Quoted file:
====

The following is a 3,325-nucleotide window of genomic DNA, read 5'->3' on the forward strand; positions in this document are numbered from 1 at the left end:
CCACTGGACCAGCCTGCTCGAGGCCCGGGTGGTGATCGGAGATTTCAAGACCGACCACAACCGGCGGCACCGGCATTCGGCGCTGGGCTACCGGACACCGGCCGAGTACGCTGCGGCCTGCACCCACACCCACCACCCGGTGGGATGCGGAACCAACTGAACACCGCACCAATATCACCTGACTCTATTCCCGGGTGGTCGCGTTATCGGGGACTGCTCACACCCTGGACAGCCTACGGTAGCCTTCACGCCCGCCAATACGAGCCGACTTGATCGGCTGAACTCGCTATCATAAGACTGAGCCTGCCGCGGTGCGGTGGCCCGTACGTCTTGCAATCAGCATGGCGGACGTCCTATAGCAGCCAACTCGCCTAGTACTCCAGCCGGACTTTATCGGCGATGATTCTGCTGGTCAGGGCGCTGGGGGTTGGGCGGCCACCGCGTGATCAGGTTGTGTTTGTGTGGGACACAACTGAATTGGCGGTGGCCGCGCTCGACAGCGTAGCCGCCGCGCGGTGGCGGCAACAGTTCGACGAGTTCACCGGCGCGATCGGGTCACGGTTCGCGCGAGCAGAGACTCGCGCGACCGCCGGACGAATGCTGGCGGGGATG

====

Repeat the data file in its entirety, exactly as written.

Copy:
The following is a 3,325-nucleotide window of genomic DNA, read 5'->3' on the forward strand; positions in this document are numbered from 1 at the left end:
CCACTGGACCAGCCTGCTCGAGGCCCGGGTGGTGATCGGAGATTTCAAGACCGACCACAACCGGCGGCACCGGCATTCGGCGCTGGGCTACCGGACACCGGCCGAGTACGCTGCGGCCTGCACCCACACCCACCACCCGGTGGGATGCGGAACCAACTGAACACCGCACCAATATCACCTGACTCTATTCCCGGGTGGTCGCGTTATCGGGGACTGCTCACACCCTGGACAGCCTACGGTAGCCTTCACGCCCGCCAATACGAGCCGACTTGATCGGCTGAACTCGCTATCATAAGACTGAGCCTGCCGCGGTGCGGTGGCCCGTACGTCTTGCAATCAGCATGGCGGACGTCCTATAGCAGCCAACTCGCCTAGTACTCCAGCCGGACTTTATCGGCGATGATTCTGCTGGTCAGGGCGCTGGGGGTTGGGCGGCCACCGCGTGATCAGGTTGTGTTTGTGTGGGACACAACTGAATTGGCGGTGGCCGCGCTCGACAGCGTAGCCGCCGCGCGGTGGCGGCAACAGTTCGACGAGTTCACCGGCGCGATCGGGTCACGGTTCGCGCGAGCAGAGACTCGCGCGACCGCCGGACGAATGCTGGCGGGGATG